Online lenders offer quick access to cash to address various needs, from dealing with an emergency to growing your small business. NerdWallet evaluates lenders according to the needs and qualifications of entrepreneurs.
For faster results, tell us about your business and financing needs below to see what options are best for you.
You're ready to get your new business off the ground and may already have discovered that finding financing can be a challenge. We've rounded up some strategies to help you get your company launched.
Because you have strong personal credit, you could qualify for a line of credit through BlueVine or OnDeck that would help you meet daily expenses and maintain inventory. If you’ve been in business at least nine months and have at least $75,000 in annual revenue, consider OnDeck, whose maximum APR is lower than BlueVine’s. If your annual revenue starts at $60,000, BlueVine is a better bet. BlueVine also offers invoice factoring, a type of financing that advances you cash based on your unpaid customer invoices.
Microloans and personal loans are good options to finance your inventory and daily expenses if you’re an established business but make less than $25,000 in revenue. Microloans through nonprofits and the SBA usually have low APR and manageable payment terms, but you'd have to deal with stringent requirements. Personal loans are easier to access, but the APR can be higher than with microloans.
For personal loans:
With strong personal credit and an established business, you may be eligible for an SBA loan, which offers low APRs and longer terms. SmartBiz is a good option if you have at least $50,000 in annual revenue. For smaller loans (under $100,000) and less stringent requirements, StreetShares offers a line of credit, a good alternative, especially for military veterans. You need $25,000 in annual revenue to qualify for StreetShares.
For established businesses making more than $50,000 annually, SmartBiz and Fundation are solid choices. Both offer term loans with APR starting in the single digits. If you want the lowest rates and longer repayment terms, SmartBiz is the best option because it offers SBA loans. If you have more than three employees, at least $100,000 in annual sales and want funding fast, consider Fundation.
For established businesses with annual sales of $150,000 or more, SmartBiz and Funding Circle offer good financing options. You’ll get lower APRs with SmartBiz, which offers SBA loans, but Funding Circle has a less rigorous and shorter application process. Funding Circle also has a higher maximum loan amount of $500,000 compared with SmartBiz's $350,000.
For young businesses that deal with a lot of customer invoices, consider taking a cash advance against those outstanding receivables. Both BlueVine and Fundbox offer the financing option commonly known as invoice factoring. If you have at least $120,000 in annual revenue, BlueVine offers up to 85% of your total invoices, up to $2 million. Fundbox does not require a minimum revenue amount, but you must have at least six months of activity with a compatible online accounting software such as QuickBooks. Fundbox advances you 100% of your total invoice but only up to $100,000.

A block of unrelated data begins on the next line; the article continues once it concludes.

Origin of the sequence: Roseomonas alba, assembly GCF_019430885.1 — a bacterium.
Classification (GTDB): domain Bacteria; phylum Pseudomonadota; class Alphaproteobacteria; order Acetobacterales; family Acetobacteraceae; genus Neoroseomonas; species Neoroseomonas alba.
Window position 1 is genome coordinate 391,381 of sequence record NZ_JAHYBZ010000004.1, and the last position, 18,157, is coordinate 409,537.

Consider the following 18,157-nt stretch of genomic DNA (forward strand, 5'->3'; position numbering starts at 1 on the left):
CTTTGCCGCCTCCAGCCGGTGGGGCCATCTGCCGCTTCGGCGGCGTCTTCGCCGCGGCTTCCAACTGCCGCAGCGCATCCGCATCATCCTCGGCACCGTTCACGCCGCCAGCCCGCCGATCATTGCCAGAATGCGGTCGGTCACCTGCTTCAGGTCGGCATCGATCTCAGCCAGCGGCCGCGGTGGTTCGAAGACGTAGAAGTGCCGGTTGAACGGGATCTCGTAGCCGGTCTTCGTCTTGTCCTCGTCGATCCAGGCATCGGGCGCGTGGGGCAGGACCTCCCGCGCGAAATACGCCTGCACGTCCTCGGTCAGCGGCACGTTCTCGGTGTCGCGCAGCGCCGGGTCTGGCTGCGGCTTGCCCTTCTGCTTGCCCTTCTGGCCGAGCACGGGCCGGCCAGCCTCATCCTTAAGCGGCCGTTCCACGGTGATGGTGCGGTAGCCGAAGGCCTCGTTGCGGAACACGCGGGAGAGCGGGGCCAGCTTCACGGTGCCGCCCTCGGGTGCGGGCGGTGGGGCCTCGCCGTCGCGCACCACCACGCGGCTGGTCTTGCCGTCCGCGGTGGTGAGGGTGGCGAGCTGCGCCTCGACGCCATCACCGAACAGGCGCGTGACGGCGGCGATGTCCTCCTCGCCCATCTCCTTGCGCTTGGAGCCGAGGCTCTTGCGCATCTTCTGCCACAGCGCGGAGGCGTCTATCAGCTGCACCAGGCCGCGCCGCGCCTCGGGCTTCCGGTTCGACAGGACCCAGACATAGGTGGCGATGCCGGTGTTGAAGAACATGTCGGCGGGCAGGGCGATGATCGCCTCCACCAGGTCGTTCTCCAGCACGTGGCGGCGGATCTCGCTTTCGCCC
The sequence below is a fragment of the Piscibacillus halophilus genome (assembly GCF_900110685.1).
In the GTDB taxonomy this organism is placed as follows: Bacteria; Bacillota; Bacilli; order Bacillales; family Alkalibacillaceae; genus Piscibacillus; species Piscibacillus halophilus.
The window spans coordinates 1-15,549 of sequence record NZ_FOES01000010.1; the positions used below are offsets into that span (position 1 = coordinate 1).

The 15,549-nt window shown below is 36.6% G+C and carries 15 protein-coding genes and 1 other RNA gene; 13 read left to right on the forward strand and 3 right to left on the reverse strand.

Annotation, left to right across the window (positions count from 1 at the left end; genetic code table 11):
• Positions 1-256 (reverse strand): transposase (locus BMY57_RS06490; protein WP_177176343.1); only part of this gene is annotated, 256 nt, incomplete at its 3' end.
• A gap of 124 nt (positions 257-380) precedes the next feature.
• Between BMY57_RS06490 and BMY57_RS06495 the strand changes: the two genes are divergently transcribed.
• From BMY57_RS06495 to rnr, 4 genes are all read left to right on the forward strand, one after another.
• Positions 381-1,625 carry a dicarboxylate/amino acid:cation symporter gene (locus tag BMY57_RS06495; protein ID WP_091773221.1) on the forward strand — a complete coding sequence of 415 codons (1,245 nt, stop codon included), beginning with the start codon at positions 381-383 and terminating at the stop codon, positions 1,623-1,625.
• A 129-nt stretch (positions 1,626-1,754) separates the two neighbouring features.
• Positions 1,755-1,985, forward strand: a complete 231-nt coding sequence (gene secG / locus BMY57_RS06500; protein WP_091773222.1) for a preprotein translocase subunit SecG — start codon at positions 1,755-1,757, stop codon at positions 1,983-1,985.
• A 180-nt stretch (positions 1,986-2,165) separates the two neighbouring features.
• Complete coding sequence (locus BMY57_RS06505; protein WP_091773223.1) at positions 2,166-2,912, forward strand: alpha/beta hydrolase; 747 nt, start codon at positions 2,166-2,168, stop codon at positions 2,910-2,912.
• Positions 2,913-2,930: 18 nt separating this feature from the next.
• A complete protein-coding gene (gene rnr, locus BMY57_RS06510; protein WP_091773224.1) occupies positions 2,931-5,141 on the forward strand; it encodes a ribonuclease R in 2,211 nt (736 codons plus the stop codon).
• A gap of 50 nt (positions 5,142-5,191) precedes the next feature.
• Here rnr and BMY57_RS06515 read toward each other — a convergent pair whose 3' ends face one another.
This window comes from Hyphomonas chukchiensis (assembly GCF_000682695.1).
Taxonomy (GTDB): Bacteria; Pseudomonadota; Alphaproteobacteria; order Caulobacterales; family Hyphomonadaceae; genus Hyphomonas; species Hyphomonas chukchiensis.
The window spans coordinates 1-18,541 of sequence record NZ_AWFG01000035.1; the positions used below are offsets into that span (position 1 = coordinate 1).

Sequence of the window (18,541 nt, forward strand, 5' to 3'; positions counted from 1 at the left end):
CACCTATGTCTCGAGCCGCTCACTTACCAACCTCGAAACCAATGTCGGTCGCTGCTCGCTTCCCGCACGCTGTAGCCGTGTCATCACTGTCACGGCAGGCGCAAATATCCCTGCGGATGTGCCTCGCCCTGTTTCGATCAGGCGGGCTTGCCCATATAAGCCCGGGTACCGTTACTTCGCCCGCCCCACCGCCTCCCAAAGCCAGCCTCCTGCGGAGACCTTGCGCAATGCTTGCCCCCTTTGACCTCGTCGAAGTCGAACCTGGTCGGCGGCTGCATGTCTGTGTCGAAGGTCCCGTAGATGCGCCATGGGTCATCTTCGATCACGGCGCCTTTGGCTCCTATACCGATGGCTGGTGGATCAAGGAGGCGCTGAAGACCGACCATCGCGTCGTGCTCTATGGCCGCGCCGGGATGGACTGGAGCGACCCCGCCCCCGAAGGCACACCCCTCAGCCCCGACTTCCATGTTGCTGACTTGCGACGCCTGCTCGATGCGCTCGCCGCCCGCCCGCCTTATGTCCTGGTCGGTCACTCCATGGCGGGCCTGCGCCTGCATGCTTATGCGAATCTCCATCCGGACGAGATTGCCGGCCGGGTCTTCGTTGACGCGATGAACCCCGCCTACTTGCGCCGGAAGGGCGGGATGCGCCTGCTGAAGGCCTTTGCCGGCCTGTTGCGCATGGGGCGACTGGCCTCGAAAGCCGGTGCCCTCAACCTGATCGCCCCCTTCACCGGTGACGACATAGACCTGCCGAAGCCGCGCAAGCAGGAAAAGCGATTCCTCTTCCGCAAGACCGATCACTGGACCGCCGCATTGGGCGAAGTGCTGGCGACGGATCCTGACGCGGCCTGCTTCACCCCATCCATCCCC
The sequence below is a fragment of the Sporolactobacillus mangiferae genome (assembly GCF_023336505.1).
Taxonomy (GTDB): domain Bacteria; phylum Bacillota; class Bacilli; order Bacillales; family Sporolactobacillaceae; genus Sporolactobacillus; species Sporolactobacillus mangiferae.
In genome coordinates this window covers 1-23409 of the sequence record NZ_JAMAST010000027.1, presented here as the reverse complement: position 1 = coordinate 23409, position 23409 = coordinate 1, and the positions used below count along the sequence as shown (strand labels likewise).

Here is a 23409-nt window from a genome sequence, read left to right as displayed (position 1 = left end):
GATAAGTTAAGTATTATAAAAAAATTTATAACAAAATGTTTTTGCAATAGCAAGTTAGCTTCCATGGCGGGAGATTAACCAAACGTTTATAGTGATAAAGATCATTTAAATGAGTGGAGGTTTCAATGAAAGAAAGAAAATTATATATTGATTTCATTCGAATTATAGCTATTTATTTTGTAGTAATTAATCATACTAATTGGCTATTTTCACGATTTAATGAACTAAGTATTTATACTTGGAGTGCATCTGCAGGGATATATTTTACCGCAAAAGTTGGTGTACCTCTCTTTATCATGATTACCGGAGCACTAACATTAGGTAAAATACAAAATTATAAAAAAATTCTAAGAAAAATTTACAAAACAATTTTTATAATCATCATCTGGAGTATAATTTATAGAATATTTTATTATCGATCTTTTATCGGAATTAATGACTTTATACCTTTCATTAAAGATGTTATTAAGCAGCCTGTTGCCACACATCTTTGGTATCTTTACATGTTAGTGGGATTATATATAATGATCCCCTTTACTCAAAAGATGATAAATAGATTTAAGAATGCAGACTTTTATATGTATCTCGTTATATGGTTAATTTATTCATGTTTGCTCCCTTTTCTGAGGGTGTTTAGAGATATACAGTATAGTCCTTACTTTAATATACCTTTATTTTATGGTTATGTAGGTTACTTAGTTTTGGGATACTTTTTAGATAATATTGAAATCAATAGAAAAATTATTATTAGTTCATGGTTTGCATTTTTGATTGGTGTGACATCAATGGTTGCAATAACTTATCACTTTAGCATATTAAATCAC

Because your personal credit score is in the 600s, you may qualify for a line of credit from BlueVine or OnDeck to help meet daily expenses and maintain inventory. OnDeck offers a higher credit limit and lower APRs than BlueVine. For businesses with at least nine months in operation and $75,000 in annual revenue, OnDeck is a good option. If you have less time in business and less revenue, consider BlueVine.
Because you deal with a lot of unpaid customer invoices, consider BlueVine and Fundbox financing to help meet everyday expenses. They each provide a cash advance against outstanding invoices. BlueVine has a higher cash-advance cap of $2 million, compared with Fundbox’s $100,000. BlueVine is a good bet if you have at least $120,000 in annual revenue and your customers have strong credit. If you’re a young business with limited revenue, consider Fundbox, which does not require a minimum revenue or personal credit score. You must, however, have at least six months of activity in an online accounting software such as QuickBooks to qualify for Fundbox.
OnDeck and Kabbage are good options when you need cash for everyday expenses and inventory but your personal credit score still needs some work. If you have at least $100,000 in annual revenue and a personal credit score of 500 or more, you may qualify for OnDeck’s term loan. For businesses with lower revenue, consider Kabbage, which also does not require a minimum personal credit score. You’ll get high APRs with both lenders. You should turn to these options mainly for short-term needs or emergencies and only if you're sure you have the cash flow to cover the financing costs.
Because you're just starting out and your personal credit score is below 600, your best bet is microloans through nonprofit lenders or the U.S. Small Business Administration. The downside is these are "micro" amounts of money, usually no more than $50,000. However, many microlenders help businesses grow and establish better credit. SBA microloans generally have an APR of 8% to 8.5% and manageable repayment terms. Successfully repaying microloans will boost your credit score and make you eligible for bigger financing.